Terrorism suspect Mohammed Ahmed Mohamed went on the run on Friday, having employed the banal – and not very original – subterfuge of donning a burqa as a disguise. Now the British public is asking [in Parliament and via the popular press] whether this trickery provides demonstrable proof that an anti-burqa law is necessary in the United Kingdom.
My experience of researching both women's issues among Muslim women in Europe and counter-terrorism laws affecting Muslim communities in Britain tells me that an anti-burqa law would be ineffective and in fact counter-productive. It would go against this country's usually principled attitude towards human rights and freedom of expression and would contribute to alienating and upsetting parts of the Muslim population, both in this country and abroad. In addition this would play well into the propaganda of terrorist groups arguing that "Muslims are mistreated and discriminated against" and should therefore distance themselves from the "evil infidels".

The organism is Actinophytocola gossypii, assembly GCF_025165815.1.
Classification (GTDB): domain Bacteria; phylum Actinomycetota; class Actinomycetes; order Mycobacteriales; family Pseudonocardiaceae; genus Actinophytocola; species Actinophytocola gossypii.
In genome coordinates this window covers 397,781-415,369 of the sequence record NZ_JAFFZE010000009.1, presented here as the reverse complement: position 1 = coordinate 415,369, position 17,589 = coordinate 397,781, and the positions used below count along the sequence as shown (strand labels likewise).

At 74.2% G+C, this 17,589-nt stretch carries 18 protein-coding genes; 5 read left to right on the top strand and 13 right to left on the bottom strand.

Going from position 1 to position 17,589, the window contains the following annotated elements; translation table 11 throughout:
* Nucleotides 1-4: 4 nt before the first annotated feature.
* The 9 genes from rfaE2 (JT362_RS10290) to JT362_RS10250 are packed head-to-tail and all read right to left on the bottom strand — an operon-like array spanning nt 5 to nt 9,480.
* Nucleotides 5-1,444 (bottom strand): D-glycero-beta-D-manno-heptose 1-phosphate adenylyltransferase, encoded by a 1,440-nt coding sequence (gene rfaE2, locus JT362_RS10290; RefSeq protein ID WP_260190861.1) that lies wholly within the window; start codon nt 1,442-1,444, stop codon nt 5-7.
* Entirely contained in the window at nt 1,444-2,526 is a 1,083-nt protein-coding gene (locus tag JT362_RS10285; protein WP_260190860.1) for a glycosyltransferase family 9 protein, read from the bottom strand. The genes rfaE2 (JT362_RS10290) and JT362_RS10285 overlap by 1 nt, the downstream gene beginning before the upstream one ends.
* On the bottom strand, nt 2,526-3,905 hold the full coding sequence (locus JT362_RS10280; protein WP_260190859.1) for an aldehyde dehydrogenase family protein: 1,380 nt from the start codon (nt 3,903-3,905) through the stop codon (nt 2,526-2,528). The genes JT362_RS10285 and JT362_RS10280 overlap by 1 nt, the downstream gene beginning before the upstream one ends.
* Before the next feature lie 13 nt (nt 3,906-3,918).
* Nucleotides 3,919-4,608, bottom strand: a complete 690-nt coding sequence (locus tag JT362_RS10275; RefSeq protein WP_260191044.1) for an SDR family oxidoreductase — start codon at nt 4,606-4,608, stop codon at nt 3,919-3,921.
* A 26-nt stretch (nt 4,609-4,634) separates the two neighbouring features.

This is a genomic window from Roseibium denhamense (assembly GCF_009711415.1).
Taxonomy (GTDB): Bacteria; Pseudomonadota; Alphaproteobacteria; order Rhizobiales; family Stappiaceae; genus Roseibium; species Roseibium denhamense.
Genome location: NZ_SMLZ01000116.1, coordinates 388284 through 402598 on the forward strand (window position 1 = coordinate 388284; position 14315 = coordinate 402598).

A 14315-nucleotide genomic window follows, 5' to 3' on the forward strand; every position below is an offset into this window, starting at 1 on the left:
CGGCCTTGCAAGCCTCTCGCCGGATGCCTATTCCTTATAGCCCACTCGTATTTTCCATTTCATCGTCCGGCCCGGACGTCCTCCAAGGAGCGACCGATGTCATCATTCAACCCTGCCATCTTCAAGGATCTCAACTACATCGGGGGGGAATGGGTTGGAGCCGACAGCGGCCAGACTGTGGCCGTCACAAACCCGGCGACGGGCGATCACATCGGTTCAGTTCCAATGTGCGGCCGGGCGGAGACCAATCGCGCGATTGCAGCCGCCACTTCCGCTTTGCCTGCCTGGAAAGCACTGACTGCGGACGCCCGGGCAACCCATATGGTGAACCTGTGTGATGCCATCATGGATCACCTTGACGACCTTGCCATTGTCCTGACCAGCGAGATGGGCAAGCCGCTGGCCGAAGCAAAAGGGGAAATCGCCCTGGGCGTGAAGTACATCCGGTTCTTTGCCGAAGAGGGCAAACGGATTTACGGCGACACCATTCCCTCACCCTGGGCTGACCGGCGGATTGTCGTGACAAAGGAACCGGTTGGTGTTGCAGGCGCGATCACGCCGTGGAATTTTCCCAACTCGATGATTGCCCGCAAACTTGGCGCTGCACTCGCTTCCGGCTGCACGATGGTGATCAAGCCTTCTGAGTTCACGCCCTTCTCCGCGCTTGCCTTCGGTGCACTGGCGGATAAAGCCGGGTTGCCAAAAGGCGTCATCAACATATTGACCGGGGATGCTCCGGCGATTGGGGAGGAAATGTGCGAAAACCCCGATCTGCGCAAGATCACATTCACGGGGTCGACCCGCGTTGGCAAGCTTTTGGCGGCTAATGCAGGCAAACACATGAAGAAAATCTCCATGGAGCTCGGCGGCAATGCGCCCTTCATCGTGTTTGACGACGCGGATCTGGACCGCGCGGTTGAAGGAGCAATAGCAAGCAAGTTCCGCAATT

On the other hand, increased "stop and search" tactics to find the suspect would probably be appropriate given these particular circumstances. And these searches, alas, will have to include innocent individuals who have chosen to wear burqas and niqabs. Obviously, there is no guarantee that Mohammad Ahmed kept his garb on after fleeing, but with the benefit of doubt the police has to do its job thoroughly and cannot leave paths unchartered.